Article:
Friday, March 07, 2008

"Beautiful Shock" / Robyn Hitchcock


Trolling around, looking for samples to post for you good folks, I discovered -- gadzooks! -- a new Robyn Hitchcock album was released last month. How could this have happened without my knowing about it? You can't turn your back on this man for a minute.

I can only admire the unfiltered creative impulses that allow Robyn Hitchcock to record and release so much material. (If only Ray Davies and Nick Lowe were this prolific.) True, not all of it is polished, tight songwriting, but then that's never been Robyn's strong suit anyway.

I've only just downloaded this album, Shadow Cat (couldn't wait for the physical CD to be delivered), and I'm still getting acquainted with it -- still testing the beds, turning on the faucets, poking into its closets. I've found with Robyn Hitchcock that the songs that eventually become my favorites don't necessarily hook me on the first listen; his music tends to enter my consciousness by mysterious passageways. Still, my first impressions tell me I'm going to like this album A LOT.

It's definitely a solo album, mostly just Robyn with an acoustic guitar. "Beautiful Shock," though, goes electric. When you listen to the lyrics, you see that was the only way, since the song is all about electricity. (A song about electricity? What is it with Robyn Hitchcock and science?) "Electricity doesn't bother me at all," Robyn starts out, his vocal breathy and conspiring. "You can turn it on / And it flows out of the wall / You can fry a man with the law on your side" -- that makes me sit up and take notice; electricity is dangerous, for true.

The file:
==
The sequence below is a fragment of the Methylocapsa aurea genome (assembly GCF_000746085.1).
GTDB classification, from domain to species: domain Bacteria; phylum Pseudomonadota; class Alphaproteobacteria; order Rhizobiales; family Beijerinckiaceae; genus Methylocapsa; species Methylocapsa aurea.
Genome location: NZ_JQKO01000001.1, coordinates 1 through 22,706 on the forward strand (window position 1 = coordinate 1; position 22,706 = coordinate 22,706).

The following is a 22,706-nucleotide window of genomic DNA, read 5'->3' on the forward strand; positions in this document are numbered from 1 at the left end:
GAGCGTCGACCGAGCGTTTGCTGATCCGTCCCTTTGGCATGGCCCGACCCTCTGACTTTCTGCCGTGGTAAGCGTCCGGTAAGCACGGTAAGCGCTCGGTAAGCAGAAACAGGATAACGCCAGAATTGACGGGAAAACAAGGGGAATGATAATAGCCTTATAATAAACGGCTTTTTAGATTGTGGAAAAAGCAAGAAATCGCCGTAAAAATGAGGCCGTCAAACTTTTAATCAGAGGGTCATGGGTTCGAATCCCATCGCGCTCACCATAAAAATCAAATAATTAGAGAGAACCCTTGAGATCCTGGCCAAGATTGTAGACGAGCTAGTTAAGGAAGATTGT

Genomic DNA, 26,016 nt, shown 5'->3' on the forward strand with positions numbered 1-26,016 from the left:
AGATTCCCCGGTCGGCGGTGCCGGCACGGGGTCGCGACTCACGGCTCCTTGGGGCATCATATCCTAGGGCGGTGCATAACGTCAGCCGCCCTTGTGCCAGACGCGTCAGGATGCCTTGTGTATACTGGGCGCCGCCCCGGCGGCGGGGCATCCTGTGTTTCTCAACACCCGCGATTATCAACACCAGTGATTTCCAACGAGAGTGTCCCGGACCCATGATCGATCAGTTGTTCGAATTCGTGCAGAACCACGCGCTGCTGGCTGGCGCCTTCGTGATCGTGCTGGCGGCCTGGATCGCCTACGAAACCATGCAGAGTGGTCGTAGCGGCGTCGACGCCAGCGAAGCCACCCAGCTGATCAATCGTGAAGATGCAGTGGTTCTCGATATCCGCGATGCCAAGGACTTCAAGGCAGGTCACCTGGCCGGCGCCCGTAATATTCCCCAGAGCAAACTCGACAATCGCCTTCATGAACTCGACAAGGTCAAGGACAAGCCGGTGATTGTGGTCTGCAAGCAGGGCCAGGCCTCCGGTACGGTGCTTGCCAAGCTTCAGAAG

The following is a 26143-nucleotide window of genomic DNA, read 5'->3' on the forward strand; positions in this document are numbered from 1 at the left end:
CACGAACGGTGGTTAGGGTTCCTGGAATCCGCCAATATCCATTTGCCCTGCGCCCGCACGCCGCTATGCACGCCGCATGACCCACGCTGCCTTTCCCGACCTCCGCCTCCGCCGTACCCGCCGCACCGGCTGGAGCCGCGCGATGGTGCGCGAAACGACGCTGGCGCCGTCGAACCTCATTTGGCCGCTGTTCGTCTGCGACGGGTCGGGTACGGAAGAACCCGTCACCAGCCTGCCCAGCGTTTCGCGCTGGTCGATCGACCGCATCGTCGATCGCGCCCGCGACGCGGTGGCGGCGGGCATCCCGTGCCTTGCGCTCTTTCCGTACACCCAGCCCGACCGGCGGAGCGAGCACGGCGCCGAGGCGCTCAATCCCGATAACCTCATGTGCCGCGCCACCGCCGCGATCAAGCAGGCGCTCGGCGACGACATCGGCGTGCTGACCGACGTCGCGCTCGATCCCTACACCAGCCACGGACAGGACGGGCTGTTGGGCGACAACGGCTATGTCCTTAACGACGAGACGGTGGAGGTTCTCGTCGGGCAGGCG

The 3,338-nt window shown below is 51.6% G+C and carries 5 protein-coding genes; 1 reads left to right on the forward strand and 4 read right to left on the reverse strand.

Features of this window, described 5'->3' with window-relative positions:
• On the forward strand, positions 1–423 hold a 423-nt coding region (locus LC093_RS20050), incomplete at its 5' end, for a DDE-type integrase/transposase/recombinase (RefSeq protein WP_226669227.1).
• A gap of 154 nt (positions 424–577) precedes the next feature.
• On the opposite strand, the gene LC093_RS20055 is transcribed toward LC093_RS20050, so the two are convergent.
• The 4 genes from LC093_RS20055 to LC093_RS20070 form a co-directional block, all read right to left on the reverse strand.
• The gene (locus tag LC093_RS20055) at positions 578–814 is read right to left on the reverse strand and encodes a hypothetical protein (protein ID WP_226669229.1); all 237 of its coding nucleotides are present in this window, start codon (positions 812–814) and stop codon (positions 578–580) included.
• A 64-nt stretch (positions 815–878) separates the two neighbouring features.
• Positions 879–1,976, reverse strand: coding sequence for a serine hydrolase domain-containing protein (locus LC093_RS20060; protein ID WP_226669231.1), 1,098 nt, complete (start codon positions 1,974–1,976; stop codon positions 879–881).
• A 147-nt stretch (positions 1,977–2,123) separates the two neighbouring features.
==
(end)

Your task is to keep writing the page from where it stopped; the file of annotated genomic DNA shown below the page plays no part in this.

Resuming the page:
But from there on, it turns into a love song, and a pretty cool one, with a softly exultant chorus: "What a beautiful shock / Every moment I've got /I'm with you." Verse two is especially winning: "How did I get here? I was staring at your hair / Next thing I recall we were sharing the same bed / And the bathroom too, and the garden outside as well / Electricity was just lurking inside." Isn't that just the way love happens? I mean the long-term kind of love, the kind that doesn't usually lend itself to rock songs (not unless you're Marshall Crenshaw or Paul McCartney).

Robyn gives it his usual fresh twist, of course: "I remember you, even though you haven't gone / I remember you, you were someone remote from me / Now you hold my hand very naturally." Those deeper connections--sure, they evolve gradually, but there are moments when it takes you by surprise, and it IS a beautiful shock. There's such a giddy energy to this track, with a jubilantly jumpy melodic line and pulsating jangly guitar strums. A few clangy riffs beam in from time to time too, vibrating like radio signals. It's a very . . . well, electric number.

But hey, I've gotta go, kids. I've got a new album to explore.

Beautiful Shock sample

1 comment:

Uncle E said...

"...his music tends to enter my consciousness by mysterious passageways."
Excellent post.